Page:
Josh Smith
Ever seen the movie Brazil? When the main character wants his A/C fixed, the opaque and monolithic government forces him to jump through one bureaucratic hoop after another, and he's not sure that his simple problem will ever get fixed. Then a vigilante HVAC repairman named Harry Tuttle swoops in and fixes the problem in a few seconds.

I thought of this movie when I read a blog post that tells the very personal story of an inspiring small business owner. Without government grants, tax credits, or artificial incentives of any kind, David "Cranky Dave" Wolk saved his money and built up, ex nihilo, his own business — a gathering place and venue for artists and their creations. Like the vigilante HVAC man, Cranky Dave filled a niche for artists and the community and apparently did at least well enough to keep the doors open. Now things are getting difficult for him as Saint Louis city chases after his unpaid earnings tax bill (when he says he had no earnings) and simultaneously cites him for not having a separate trash bin for his business (he says he was using the one for his residence, which is in the same building and that he upcycles much of the trash produced by his business, incorporating it into art and craft projects).

As if this one-two punch of local government interventions on his business weren't enough, the Riverfront Times reports that he is also being pursued for back taxes at the state level. Cranky Dave wants to make things right with the law, but he didn't even know that the things he's being cited for were problems. Will Cranky Dave be devoured by government paperwork like Harry Tuttle literally was at the end of Brazil? Is there room for honest, hardworking small businessmen in the city of Saint Louis?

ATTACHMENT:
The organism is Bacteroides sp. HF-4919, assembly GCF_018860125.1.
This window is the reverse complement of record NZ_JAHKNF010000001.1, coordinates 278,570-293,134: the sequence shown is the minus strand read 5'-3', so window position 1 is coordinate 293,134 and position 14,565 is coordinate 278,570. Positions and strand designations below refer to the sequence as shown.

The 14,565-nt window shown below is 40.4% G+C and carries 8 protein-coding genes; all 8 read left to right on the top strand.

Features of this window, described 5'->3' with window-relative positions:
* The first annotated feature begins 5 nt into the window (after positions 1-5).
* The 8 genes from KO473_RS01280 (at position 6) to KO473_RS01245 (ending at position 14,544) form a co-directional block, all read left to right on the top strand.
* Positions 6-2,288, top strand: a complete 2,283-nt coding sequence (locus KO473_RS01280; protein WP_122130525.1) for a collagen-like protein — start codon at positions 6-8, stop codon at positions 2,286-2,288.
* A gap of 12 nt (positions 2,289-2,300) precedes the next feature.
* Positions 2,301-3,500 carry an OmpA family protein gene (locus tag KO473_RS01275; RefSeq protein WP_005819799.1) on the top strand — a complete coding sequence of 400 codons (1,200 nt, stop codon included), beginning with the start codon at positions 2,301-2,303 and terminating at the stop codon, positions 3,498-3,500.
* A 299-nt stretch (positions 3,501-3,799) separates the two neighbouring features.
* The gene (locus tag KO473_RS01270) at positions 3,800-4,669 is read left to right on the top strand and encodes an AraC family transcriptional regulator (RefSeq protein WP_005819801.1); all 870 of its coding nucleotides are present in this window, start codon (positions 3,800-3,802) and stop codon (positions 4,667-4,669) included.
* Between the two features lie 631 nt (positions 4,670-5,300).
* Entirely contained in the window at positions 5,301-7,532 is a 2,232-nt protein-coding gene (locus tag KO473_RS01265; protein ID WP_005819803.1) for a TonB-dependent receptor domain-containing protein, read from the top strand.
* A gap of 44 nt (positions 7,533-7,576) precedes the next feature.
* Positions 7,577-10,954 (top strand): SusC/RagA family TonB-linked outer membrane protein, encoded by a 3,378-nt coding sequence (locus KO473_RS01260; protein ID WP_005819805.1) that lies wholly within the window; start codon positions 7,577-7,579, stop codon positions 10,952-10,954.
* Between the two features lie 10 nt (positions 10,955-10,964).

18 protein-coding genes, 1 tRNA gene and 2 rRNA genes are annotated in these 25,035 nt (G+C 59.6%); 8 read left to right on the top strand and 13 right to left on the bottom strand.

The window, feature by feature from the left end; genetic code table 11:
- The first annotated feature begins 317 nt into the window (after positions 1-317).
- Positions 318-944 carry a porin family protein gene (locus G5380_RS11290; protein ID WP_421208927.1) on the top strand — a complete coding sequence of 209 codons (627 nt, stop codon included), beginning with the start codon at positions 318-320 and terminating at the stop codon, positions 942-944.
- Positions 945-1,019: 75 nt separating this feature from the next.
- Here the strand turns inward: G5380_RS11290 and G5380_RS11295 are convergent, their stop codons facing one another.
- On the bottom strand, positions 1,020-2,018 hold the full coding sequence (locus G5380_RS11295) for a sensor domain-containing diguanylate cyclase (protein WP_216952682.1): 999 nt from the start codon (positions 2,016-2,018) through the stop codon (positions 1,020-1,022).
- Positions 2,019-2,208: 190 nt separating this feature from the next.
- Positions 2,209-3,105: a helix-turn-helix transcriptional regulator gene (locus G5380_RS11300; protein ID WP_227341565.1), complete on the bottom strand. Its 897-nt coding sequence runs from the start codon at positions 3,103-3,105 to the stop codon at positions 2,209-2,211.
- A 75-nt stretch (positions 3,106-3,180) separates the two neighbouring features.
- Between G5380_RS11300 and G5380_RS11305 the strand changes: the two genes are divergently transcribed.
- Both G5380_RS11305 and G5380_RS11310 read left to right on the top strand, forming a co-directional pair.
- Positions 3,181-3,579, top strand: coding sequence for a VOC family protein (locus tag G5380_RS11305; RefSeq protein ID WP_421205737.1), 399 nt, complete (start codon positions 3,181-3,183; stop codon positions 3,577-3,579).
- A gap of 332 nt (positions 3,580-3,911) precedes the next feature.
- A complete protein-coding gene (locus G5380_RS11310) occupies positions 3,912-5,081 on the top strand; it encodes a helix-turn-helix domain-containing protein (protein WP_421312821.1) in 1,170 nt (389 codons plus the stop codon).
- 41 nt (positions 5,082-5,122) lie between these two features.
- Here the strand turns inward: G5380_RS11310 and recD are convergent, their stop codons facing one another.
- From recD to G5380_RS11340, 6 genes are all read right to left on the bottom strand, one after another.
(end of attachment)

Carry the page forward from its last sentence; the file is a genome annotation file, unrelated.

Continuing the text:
Of course, Cranky Dave's blog tells his side of the story, and perhaps the people he's dealing with at city hall would tell another. The RFT found in their inquiries nothing remarkably different from the picture that Cranky Dave painted. Be sure to check out their blog post for more details.

What makes a business work? What grows an economy? These are not easy questions, although lawmakers and thoughtful people have struggled for easy answers almost as far back as historical records go. One thing that most can agree on is that healthy businesses grow the economy and serve the community. Most can also agree that it takes dedication and drive on the part of an entrepreneur to make their business reach and stay in the black.

Cranky Dave's struggle is only one example, but it's representative of an important principle. Bold, entrepreneurial individuals and hardworking community folks are what put products in the hands of customers and serve the people around them. The more that lawmakers do to get in the way, even with simple-sounding things like "you need a separate, commercial trash bin," the more strain it places on fragile new businesses. To encourage local community and business growth, this is one time that a hands-off government attitude would clearly benefit not only Cranky Dave or the folks who are helping to keep Cranky Yellow alive, but anyone else with a dream and the will to make it happen. We're pretty far from the world depicted in the film Brazil, but it still wouldn't hurt to make things easier on the very people who are trying to make a difference.

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